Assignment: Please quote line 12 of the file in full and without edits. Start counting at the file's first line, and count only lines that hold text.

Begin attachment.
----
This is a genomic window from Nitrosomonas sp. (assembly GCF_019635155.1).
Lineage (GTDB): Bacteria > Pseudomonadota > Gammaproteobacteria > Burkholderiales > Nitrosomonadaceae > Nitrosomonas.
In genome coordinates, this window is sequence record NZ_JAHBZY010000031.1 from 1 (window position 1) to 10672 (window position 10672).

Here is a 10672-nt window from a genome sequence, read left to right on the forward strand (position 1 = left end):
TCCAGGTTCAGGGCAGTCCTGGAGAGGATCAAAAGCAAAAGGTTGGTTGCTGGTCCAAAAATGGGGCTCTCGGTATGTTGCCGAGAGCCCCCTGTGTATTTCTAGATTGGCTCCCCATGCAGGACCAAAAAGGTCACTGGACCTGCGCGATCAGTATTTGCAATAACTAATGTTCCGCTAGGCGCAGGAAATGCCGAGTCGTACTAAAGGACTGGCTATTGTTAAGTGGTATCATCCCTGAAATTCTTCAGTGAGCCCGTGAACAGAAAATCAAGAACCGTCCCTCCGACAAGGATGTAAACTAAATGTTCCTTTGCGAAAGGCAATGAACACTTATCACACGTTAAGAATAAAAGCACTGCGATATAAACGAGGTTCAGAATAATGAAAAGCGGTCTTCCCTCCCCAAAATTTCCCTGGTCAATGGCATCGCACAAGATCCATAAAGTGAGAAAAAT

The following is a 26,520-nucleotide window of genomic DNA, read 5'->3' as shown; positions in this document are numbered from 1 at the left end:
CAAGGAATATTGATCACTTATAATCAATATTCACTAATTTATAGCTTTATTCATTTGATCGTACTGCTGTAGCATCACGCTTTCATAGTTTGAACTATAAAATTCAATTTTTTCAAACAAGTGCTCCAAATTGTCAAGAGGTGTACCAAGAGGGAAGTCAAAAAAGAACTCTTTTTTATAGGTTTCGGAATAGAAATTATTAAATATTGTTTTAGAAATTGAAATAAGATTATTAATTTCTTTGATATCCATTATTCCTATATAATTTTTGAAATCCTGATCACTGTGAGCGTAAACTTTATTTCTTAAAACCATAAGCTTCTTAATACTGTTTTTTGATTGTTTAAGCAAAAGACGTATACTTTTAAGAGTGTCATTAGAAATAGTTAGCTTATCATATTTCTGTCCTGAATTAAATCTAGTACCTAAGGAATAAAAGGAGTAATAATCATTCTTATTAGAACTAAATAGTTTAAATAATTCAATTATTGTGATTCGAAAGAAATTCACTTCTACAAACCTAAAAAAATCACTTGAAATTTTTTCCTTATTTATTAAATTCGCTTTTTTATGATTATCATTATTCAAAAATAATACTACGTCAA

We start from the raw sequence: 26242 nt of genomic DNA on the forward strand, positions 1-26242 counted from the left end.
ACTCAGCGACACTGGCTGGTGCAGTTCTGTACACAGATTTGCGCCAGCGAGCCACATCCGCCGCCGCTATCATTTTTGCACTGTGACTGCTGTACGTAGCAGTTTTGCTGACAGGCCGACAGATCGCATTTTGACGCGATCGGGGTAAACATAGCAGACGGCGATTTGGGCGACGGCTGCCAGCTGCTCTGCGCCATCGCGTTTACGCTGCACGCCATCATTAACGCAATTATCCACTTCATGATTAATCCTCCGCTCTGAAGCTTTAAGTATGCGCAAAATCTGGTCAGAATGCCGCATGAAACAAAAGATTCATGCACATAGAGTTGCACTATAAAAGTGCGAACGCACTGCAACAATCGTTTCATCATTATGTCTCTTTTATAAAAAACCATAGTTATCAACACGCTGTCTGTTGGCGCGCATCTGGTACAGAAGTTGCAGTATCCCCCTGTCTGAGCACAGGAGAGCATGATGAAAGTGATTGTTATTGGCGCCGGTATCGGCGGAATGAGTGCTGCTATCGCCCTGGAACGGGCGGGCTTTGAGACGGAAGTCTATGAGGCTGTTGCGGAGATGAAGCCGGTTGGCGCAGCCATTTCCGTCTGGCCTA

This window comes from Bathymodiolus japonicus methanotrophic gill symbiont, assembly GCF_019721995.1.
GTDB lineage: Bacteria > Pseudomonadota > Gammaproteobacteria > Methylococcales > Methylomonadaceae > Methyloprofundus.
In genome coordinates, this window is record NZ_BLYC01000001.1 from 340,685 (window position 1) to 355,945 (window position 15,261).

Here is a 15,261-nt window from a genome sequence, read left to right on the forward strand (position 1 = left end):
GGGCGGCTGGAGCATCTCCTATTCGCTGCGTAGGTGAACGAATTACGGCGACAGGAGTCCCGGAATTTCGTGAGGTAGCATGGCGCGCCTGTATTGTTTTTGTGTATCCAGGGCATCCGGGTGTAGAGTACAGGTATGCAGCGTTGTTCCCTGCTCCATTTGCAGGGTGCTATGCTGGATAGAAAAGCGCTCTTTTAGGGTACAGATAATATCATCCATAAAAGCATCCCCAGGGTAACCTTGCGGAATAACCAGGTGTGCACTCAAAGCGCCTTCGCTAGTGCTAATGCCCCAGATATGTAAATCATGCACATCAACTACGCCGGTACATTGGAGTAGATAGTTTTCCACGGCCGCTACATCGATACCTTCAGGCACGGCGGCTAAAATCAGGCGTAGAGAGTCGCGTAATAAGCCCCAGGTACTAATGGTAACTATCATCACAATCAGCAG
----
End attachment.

In genome coordinates, this window is record NZ_BLYC01000001.1 from 340,685 (window position 1) to 355,945 (window position 15,261).